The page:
Susanna Childress "Some Day It's Going to be a Candle Scent"

Susanna Childress "Some Day It's Going to be a Candle Scent"

an interview

Have you recently found yourself in conversation with another writer or artist?

For this year’s AWP, I proposed a panel on Jane Kenyon, and though it didn’t get accepted (—another JK tribute did! Wahoozies. I’m so there.), I began an intermittent correspondence with Jane’s close friend, writer Alice Mattison. The “conversation” we have often happens, okay, mostly happens in my head—which keeps me from having to face how vapid or fawning I might be—but part of the draw to Alice, besides her relationship with one of my favorite poets, is that she’s a woman who forged a way when there was no way.

I mean as a mother (to three boys) and writer (of six books) who faced what it meant to be a mother and a writer with an envious mix of moxie and sobriety: see her essay, “Drowning the Children.” These days, plenty of women are writing about their (troubled) roles as mother-artist; Alice was doing this when no one was talking about it, much less modeling it. But of course she doesn’t say that, at least in self-congratulation. I’ve developed this big old crush on her (hush, she doesn’t know!); she might be the pen pal I’ve always wanted because she doesn’t seem aware how wry and smart and honest even her tossed-off emails are. When I asked, “Do people email you about nothing all the time just so you'll write them back?” She said, “Yes, I get into correspondence all the time. I thought everyone did.” No, I said in my head and might one day write, Oh, no, Alice Mattison, you are one of a kind.

In a couple weeks she’s phoning into my advanced fiction class where we’re reading her inimitable short story cycle In Case We’re Separated; I’m grateful she’s so generous with her time and I can’t wait to introduce her to my talented students. I do hope to continue a conversation of one type or another with her for, well, ever—as long as she’ll have me.

How does geography or landscape influence your work? Do you need to be in a certain environment to write?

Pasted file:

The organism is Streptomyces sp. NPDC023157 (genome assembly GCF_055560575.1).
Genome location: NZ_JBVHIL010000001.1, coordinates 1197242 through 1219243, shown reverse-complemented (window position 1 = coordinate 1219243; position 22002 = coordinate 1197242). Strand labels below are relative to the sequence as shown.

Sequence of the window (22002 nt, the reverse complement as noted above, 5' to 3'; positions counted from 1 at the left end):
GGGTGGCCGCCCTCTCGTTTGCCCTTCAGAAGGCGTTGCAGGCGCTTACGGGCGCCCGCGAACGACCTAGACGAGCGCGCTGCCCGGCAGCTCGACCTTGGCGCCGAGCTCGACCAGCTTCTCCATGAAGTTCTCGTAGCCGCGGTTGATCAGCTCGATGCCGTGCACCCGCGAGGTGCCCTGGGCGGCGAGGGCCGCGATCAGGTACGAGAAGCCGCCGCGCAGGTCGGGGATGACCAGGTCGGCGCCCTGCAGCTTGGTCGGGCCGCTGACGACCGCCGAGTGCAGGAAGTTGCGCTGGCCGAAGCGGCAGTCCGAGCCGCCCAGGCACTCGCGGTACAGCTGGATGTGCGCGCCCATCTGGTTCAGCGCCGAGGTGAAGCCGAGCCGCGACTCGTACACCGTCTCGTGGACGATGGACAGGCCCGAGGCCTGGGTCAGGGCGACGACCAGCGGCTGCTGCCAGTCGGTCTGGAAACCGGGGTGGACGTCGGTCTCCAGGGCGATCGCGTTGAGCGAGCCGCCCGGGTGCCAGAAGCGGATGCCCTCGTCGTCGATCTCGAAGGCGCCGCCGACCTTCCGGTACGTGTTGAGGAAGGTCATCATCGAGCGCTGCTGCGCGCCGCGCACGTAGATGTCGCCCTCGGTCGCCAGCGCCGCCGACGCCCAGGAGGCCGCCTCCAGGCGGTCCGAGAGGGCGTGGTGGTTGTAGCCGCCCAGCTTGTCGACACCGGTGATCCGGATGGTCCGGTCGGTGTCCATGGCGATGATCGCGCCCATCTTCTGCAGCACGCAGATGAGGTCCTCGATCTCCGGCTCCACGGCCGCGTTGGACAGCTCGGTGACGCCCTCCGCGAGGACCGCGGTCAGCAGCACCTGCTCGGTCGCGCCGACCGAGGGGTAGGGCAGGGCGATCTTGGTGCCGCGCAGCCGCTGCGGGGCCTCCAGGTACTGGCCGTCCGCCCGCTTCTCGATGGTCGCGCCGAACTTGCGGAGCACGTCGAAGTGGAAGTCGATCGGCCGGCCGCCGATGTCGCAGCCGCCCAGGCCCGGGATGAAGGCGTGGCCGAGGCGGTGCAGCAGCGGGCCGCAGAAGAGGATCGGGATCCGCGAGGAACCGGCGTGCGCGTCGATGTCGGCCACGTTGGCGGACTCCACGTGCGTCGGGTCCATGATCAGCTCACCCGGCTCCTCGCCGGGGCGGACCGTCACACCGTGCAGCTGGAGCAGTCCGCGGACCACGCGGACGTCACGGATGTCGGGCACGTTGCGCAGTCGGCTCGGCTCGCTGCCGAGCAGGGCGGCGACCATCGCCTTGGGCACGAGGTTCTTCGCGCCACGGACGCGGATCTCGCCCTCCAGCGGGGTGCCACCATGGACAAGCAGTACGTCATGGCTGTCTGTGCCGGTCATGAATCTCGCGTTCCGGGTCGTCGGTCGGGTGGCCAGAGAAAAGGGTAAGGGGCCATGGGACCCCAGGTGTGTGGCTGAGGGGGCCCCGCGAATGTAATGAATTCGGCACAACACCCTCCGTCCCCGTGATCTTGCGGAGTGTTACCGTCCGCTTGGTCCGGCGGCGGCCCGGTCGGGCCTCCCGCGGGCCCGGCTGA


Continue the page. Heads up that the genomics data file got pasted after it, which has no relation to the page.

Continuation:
Lush is nice. Epic is nice. Moody and quiet is nice. But the only environment I must be in to write is that which does not include my young children, whom I adore and who eclipse focus of any sort. Everything else in terms of geography or landscape is bonus. Oh, and I’m a loser this way: I write on my laptop, by which I mean not ever, ever, ever by hand, that dreamy and helpful and recommended and impossible way for me to write. So I guess I need a power outlet, whether mountaintop or Maui, which is to say, by myself in an office.

What is the poem you have always wanted to write, but have not been able to?

One where the central image is a used tampon floating in a toilet: all the blood has seeped into the water, bright red, and the tampon itself is a blazing, pure white. It sounds nasty, but it was this beautiful and awful sight—something I actually encountered and can’t forget. It’s a metaphor. Perhaps a set of them. You can see, though, why I’m having trouble. (The last real taboo in poetry: used tampons.)

At the risk of being obvious, I must say the poems I most want to write and haven’t are those I can’t even summarize here except in the abstract—race and death and faith and sex and injustice—because they’re too intense, too personal, or too recent.

A few years ago when I saw Edward Hirsch at a reading, he said he thought writer’s block was really just short-hand for (you must imagine him saying this with a Brooklyn accent) “you don’t got the chops”: either you don’t possess the technical skill or you aren’t psychologically ready to face the subject matter. True that, Ed. And after Gabriel, among other works of his, the man clearly knows what he’s talking about here.